Lens review

Tamron SP 70-300 mm f/4-5.6 Di VC USD

4 February 2011
Arkadiusz Olech

8. Vignetting

Significant dimensions of the Tamron 70-300 mm VC suggested that this lens would have good vignetting results. A test conducted on the APS-C/DX sensor confirms these speculations and you can see it in the photos presented below.

Tamron SP 70-300 mm f/4-5.6 Di VC USD - Vignetting

Practically in the whole focal range the vignetting is small or imperceptible. At the shortest focal length and maximum relative aperture this aberration won’t be noticed at all because it amounts to just 9% (-0.26 EV). Identical value is obtained at 135 mm. A slight increase of vignetting can be seen at 200 mm because there, at the maximum relative aperture, it is 11% (-0.35 EV) and it decreases to 2% on stopping down to f/8.0. The biggest chances to notice vignetting we have at 300 mm focal length where, at the maximum relative aperture, its value we determined as 16% (-0.50 EV). The problem disappears completely by f/8.0 where the vignetting decreases to just 3%.

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Now let’s check the situation on full frame.

Tamron SP 70-300 mm f/4-5.6 Di VC USD - Vignetting

The light fall-off in the corners is now fully visible. Fortunately the values we get are not the highest. For the combination of 70 mm and f/4.0 the vignetting amounts to 23% (-0.77 EV) and becomes practically imperceptible by f/5.6, where it decreases to 12%. On stopping down by one more stop we see this aberration decreasing by additional 5%.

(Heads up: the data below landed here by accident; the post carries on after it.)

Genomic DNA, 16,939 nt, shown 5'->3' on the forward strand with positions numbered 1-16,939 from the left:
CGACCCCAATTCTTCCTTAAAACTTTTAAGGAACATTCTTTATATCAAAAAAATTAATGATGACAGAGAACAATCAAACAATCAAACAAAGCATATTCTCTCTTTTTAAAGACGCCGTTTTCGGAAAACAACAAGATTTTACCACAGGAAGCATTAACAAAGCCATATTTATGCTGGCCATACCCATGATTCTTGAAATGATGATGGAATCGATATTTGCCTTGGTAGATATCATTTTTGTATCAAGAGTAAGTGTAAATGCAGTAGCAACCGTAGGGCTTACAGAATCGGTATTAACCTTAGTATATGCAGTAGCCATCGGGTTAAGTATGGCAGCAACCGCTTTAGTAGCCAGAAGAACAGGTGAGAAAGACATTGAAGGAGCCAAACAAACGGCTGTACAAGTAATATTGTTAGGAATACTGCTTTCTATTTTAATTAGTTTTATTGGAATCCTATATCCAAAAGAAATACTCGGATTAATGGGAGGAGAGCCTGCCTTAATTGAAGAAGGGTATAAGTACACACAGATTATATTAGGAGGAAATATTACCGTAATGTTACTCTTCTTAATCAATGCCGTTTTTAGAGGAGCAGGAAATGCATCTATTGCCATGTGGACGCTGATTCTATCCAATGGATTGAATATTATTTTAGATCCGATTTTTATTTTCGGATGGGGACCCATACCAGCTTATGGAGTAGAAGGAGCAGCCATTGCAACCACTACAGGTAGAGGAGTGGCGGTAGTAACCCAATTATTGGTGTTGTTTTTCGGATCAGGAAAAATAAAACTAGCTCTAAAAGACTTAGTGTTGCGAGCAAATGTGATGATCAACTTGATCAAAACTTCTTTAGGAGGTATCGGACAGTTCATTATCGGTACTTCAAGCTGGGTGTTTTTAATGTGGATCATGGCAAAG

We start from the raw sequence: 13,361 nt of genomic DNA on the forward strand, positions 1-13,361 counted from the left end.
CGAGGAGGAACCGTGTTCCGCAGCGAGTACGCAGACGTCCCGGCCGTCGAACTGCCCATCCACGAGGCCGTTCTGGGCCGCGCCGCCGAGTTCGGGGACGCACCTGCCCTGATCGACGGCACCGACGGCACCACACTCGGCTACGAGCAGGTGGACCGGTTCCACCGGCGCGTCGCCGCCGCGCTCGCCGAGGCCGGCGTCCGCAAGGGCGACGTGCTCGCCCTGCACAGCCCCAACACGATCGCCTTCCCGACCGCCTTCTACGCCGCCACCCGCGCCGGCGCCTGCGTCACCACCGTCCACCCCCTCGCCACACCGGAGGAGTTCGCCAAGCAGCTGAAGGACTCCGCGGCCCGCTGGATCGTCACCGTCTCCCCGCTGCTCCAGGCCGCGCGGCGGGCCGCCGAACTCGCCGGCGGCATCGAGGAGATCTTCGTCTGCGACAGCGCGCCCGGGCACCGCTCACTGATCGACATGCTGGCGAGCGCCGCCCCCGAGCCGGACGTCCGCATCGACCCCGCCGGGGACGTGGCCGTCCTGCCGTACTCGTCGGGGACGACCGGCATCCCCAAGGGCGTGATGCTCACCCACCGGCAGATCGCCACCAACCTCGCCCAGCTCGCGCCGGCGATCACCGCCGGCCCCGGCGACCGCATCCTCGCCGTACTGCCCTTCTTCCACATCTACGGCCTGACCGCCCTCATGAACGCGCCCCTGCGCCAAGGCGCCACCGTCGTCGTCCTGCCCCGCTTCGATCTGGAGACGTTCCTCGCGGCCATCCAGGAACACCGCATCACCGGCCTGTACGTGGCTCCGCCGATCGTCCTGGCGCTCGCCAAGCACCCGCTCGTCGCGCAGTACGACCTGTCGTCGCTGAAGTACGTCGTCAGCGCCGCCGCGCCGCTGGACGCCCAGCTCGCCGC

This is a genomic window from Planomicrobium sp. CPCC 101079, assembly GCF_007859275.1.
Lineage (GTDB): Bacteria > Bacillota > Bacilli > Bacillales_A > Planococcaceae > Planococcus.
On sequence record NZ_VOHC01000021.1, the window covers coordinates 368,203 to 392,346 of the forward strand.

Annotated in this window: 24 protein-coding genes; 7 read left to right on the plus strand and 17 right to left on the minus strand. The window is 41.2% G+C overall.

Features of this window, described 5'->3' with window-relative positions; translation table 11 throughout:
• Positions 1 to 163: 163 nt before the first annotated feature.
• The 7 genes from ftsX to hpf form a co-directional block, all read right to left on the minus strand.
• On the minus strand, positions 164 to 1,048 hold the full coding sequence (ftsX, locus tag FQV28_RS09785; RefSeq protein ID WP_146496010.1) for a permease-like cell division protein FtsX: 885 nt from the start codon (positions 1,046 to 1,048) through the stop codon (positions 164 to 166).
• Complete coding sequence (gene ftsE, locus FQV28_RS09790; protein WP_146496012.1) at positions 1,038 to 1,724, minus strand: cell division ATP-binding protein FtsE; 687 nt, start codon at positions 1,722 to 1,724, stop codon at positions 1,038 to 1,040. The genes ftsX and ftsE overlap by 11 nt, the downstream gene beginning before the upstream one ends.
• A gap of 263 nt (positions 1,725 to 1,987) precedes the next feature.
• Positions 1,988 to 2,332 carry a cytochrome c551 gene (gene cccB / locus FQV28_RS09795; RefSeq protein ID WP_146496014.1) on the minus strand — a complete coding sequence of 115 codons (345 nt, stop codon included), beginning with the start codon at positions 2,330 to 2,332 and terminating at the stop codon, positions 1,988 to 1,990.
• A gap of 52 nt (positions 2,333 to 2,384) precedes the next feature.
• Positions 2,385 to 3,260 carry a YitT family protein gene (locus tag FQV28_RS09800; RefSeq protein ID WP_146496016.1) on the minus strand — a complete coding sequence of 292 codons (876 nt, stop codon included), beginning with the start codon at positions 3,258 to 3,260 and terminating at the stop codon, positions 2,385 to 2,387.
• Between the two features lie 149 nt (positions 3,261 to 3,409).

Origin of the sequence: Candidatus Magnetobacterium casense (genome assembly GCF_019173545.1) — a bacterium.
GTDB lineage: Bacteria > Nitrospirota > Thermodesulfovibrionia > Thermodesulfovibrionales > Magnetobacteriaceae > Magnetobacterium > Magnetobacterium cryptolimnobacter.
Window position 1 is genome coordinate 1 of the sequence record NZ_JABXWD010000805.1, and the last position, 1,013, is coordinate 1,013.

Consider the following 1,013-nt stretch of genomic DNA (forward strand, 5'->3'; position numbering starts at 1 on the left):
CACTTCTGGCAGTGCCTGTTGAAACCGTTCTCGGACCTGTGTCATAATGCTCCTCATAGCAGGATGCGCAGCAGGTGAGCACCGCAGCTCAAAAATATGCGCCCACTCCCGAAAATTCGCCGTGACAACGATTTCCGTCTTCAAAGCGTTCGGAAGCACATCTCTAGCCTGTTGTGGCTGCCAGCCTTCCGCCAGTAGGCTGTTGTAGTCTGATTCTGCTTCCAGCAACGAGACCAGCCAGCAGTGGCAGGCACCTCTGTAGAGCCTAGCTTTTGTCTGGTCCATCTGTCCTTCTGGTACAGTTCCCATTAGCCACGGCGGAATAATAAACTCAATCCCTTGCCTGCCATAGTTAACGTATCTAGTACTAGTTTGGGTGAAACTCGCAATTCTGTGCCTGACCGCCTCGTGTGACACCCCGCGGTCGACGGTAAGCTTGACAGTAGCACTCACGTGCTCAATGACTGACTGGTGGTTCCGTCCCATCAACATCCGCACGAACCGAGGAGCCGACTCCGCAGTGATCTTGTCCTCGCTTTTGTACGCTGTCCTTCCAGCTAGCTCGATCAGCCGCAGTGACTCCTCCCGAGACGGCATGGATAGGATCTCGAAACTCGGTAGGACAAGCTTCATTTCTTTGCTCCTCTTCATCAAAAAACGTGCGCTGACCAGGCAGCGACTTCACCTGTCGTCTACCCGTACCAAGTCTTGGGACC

At 135 mm focal length there is a noticeable escalation of problems – at the maximum relative aperture the vignetting reaches 33% (-1.17 EV). On stopping down to f/5.6 and f/8.0 we see this value decrease to 23% and 13% respectively. The aberration disappears completely only by f/11, where it amounts to 7%.

At 200 mm the results are a bit better again. By f/5.3 aperture the vignetting gets to 29% (-1.00 EV) and by f/5.6 it decreases further by 2% Implementing of f/8.0 aperture makes this aberration decrease to the level of 11%.

Very similar values we had at 300 mm focal length. Here, at the maximum relative aperture, the brightness loss in the frame corners was 29% (-0.97 EV). By f/8.0 this aberration decreased to 12% and it became imperceptible by f/11.

What’s interesting these results are worse than those of the Sigma70–300 mm OS which is, after all, physically much smaller than the Tamron. It’s worth reminding here, though , that the Canon 70-300 mm IS on full frame could have vignetting of even 45-46% so the Tamron compares favourably with it.

Tamron SP 70-300 mm f/4-5.6 Di VC USD - Vignetting

Tamron SP 70-300 mm f/4-5.6 Di VC USD - Vignetting

Tamron SP 70-300 mm f/4-5.6 Di VC USD - Vignetting

Tamron SP 70-300 mm f/4-5.6 Di VC USD - Vignetting